The Gambia recently joined as the 22nd-member nation to internally ratified the agreement constituted half that number needed to move the agreement forward out of the 44 African nations.

In a conversation with British-Sudanese billionaire, Mo Ibrahim over the weekend, Africa's richest man and foremost industrialist, Aliko Dangote raised some vital issues about the free trade agreement ahead of the ratification.

Dangote said African government needs to work on regional trade to promote economic ties and development before swinging fully into the continental trade agreement. The Billionaire explained that there is no free movement within regional markets citing the case of the Benin Republic which Africa does not allow his Cement product but rather import from China.

Aliko Dangote, President of Dangote Group
AFP

Here are critical areas Aliko Dangote mentioned during his interview:

1. African Continental Free Trade Agreement (AfCTA)

Aliko Dangote lamented on how the AfCTA will be implemented. He said the key issue is not about the signatories but implementation by African governments. “My issues is when we signed, what about implementation - which is key and missing. “I think the CFTA will help but we need to make regional markets work very well.

2. Strict border movement within African nations

Aliko Dangote said there is a need for more collaboration from other African nations in areas on economic integration and open border.

“This is one of the areas that I always keep discussing with my good friend Vera (Vera Songwe Executive Secretary – Economic Commission on Africa (ECA), focused on the AfCTA).

“I'm sure she's somewhat and I always tell Vera.. you know please can you make the regional market in Africa to work before we go to AfCTA,” he said.

3. African Union passport

Another issue is the African passport. The passport is not working. The African Union passport is a document set to replace existing nationally-issued passports and exempt bearers from having to obtain any visas for all 55 states in Africa. 

He cited an example of how Angola stamped an AU passport because he was allowed free entrance into the country. “The ugly situation was when I was invited by the President of Angola and …. when I went there, I was issued visa on African Union passport.”

“I had to apply for visa, and intentionally, when I applied for the visa, I also applied on the African Union passport and I gave them that too to stamp on it.”

He said if African countries can grant British, America and European citizens visa on arrival why can't they grant free entrance to African citizens.

The African Heads of States and Governments pose during African Union (AU) Summit for the agreement to establish the African Continental Free Trade Area in Kigali, Rwanda, on March 21, 2018.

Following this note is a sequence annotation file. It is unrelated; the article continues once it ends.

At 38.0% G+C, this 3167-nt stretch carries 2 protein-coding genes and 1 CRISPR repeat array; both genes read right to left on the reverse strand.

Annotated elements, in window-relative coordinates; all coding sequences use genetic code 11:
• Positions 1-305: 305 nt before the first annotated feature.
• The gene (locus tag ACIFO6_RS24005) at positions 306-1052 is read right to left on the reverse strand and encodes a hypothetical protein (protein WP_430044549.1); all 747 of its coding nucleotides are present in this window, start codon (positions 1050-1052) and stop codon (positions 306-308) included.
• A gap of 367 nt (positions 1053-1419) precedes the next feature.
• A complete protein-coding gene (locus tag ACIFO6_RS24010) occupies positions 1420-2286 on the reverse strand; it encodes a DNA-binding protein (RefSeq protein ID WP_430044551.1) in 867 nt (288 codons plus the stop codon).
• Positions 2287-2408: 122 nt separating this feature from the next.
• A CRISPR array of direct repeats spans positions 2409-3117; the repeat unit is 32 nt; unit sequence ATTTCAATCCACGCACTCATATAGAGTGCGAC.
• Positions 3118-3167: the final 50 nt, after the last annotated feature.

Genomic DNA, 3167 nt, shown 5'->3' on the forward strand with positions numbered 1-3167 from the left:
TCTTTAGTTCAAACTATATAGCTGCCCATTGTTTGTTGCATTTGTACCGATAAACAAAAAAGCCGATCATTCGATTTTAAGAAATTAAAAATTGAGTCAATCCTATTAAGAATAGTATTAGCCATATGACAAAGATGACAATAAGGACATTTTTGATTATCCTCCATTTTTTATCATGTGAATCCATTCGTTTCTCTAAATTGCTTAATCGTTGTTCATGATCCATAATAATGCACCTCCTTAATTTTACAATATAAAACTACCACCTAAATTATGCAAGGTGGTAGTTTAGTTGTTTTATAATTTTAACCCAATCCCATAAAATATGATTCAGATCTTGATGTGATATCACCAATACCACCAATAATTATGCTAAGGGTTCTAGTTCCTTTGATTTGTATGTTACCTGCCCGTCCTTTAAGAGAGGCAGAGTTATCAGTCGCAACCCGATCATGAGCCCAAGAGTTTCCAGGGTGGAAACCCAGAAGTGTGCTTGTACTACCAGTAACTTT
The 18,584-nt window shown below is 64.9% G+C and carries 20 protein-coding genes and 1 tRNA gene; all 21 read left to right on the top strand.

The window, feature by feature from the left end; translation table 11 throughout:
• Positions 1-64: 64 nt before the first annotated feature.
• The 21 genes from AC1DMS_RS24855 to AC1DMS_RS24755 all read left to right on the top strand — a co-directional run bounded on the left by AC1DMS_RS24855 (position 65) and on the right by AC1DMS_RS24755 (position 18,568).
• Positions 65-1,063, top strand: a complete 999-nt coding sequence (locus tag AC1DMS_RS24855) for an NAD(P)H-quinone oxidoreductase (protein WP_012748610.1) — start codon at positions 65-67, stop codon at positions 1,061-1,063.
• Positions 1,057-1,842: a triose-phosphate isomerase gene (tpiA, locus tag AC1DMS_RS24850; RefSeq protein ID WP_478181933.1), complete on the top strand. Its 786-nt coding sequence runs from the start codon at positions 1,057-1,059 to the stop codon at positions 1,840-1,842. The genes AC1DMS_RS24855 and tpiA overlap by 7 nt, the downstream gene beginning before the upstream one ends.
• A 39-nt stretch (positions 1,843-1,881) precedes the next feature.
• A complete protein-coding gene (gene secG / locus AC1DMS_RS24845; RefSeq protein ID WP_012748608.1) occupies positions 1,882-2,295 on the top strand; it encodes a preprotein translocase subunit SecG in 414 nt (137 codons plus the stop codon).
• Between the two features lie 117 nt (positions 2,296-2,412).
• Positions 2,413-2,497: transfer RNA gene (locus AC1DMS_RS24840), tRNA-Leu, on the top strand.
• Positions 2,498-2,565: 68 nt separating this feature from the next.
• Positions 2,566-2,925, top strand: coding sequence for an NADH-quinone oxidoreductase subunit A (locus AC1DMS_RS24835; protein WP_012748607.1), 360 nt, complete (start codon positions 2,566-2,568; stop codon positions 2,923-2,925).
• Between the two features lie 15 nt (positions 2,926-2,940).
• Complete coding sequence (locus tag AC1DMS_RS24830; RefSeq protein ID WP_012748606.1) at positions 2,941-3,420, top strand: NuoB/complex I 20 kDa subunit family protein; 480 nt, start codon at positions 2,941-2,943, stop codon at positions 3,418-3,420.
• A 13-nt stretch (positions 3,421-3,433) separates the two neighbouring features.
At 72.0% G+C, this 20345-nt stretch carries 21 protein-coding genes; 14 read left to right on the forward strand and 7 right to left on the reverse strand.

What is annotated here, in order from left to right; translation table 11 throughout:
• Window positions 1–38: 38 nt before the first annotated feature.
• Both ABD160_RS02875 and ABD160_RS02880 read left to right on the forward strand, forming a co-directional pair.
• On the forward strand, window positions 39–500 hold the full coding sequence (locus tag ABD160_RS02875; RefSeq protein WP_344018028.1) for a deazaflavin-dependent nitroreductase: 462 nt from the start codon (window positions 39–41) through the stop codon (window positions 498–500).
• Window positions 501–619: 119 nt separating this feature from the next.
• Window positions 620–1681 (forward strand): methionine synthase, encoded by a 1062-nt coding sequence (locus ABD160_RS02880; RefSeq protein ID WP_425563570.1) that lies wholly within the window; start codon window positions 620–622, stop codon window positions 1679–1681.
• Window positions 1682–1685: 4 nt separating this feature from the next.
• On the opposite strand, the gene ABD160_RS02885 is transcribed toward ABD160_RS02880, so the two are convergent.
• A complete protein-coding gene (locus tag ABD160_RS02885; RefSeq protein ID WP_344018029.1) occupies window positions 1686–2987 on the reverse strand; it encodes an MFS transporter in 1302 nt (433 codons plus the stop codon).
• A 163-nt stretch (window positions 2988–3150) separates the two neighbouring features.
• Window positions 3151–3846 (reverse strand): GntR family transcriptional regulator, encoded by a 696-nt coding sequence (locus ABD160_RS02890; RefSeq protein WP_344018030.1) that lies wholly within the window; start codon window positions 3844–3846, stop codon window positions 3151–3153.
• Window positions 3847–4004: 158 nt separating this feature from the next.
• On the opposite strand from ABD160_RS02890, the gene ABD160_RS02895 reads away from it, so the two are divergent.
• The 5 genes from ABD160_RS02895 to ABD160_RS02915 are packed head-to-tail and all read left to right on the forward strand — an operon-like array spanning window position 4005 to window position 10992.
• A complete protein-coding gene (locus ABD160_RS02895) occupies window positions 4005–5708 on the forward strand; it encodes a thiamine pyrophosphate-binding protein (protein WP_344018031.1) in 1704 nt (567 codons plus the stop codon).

Africa’s biggest trade agreement - AfCFTA

AfCFTA is the biggest free trade agreement since the establishment of the World Trade Organisation. The objective of the agreement is to create a single continental market for goods and services, with free movement of business people and investments.

The continent’s oil biggest producer, Nigeria and Angola are yet to sign ahead of May kick-off date of the economic ties.

The AfCFTA will commence May 2019 as leaders across the continent said they have received enough signatories to forge ahead with the trade pact.

Implementation is the key word - AfCFTA may suffer same as AU Passport

Ridwan Sorunke, a Public Affairs analyst told Business Insider Sub-Saharan Africa on Monday that without political will, the AfCTA may suffer a similar fate to the AU passport.

Ridwan Sorunke, Public Analyst and Student at the Johns Hopkins University School of Advanced International Studies
Tweakmycontent

African Union must continue to engage governments across Africa to ensure that majority buy-ins. Most importantly, they need to communicate the benefits of these initiatives to the stakeholders. Currently less than 20%, it is important that Africa integrate on trade to make nations more viable as well as create a larger market.”

Sorunke said regional trade is very essential for economic prosperity in Africa. Buying Aliko Dangote's sentiment, he said regional agreements such as the ECOWAS Common External Tariff (CET) which have gone a long way in aiding integration but they are not enough.

Implementation - through sustained political will - is very important. African governments must recognise that open borders will bring about better economic outcomes through increased investment, lower prices for consumers, and more jobs along the value chain.'